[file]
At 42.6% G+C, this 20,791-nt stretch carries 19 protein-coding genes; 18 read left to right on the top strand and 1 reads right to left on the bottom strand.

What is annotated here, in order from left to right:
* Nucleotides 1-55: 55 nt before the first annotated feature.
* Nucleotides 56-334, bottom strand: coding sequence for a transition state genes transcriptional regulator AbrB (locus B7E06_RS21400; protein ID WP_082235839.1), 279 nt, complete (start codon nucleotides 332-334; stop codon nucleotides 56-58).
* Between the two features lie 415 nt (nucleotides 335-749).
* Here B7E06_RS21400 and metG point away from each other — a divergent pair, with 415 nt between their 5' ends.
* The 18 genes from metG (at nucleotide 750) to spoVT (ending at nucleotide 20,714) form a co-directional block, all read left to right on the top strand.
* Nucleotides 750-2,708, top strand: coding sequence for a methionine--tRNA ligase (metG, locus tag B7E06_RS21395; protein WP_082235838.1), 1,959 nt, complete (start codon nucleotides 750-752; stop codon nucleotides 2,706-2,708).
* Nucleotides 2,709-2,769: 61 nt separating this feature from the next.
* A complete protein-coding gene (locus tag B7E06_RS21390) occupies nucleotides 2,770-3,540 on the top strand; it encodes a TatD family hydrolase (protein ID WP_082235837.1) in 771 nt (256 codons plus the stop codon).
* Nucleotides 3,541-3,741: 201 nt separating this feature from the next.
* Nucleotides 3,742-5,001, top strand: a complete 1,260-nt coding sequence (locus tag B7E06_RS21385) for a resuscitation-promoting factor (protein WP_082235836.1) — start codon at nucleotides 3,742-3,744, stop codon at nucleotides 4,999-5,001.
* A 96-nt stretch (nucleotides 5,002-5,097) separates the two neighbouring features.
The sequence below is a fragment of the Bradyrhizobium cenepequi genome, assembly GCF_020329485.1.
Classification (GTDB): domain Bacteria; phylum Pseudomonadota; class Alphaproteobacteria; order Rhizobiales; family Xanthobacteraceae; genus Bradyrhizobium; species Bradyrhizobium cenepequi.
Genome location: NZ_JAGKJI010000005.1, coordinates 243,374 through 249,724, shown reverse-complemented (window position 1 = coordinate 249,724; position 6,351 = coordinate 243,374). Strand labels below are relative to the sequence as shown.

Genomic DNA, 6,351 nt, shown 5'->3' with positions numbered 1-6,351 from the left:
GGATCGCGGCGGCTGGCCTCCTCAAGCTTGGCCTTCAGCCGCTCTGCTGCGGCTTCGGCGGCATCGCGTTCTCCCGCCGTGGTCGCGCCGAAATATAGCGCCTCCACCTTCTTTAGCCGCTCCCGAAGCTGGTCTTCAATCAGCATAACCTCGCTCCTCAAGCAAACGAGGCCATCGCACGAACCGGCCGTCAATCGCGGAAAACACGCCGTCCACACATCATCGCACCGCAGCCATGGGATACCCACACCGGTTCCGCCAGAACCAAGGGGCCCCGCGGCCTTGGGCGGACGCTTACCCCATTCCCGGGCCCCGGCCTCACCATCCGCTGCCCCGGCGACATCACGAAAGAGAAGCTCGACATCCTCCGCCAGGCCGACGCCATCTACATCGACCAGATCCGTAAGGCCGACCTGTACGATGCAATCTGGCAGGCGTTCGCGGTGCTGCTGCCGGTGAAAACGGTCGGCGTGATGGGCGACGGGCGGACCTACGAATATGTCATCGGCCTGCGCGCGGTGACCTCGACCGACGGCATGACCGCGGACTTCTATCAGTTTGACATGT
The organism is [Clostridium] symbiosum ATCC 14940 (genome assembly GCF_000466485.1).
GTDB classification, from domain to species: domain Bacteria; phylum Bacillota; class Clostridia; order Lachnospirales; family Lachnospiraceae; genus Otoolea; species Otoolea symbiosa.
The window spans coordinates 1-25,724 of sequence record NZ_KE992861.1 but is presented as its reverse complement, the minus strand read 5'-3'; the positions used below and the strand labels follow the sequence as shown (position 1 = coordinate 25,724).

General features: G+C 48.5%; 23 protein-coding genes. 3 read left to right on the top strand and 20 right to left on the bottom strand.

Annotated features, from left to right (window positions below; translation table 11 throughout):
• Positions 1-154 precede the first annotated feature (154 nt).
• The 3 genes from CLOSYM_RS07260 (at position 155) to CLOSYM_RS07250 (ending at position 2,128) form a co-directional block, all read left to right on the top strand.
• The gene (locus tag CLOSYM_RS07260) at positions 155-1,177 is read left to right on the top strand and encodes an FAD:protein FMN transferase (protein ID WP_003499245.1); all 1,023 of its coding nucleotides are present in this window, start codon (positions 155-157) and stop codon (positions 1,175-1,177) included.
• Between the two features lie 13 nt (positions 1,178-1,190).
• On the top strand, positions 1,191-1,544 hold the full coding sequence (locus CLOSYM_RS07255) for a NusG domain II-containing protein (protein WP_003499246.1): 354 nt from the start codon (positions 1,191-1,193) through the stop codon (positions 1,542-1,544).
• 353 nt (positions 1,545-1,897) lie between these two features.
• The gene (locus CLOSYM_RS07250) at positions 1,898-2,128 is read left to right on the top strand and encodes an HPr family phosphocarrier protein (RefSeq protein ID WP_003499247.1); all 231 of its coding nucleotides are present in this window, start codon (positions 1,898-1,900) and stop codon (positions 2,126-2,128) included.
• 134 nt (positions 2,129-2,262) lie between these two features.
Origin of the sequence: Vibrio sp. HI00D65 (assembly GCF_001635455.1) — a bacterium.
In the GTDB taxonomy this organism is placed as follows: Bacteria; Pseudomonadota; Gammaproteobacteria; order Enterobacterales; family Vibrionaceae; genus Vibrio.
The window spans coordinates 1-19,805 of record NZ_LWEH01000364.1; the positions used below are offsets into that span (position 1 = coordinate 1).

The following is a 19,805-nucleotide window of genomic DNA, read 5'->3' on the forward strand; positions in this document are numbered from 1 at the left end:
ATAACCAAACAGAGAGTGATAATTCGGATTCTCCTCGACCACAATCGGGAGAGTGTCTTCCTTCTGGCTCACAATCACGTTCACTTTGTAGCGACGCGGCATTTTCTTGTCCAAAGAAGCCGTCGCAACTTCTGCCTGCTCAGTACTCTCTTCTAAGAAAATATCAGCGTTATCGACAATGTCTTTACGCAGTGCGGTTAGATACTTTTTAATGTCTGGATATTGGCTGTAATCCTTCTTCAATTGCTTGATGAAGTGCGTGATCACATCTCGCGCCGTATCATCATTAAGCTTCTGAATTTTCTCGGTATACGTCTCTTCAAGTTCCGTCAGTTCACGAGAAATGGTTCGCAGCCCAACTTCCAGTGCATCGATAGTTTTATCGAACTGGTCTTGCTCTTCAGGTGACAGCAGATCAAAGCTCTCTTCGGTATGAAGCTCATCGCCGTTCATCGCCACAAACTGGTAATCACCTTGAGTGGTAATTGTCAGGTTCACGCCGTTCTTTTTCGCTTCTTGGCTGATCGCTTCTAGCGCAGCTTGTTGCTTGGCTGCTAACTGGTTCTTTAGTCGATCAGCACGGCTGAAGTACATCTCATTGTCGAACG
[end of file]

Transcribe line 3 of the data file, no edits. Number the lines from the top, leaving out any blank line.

* Nucleotides 1-55: 55 nt before the first annotated feature.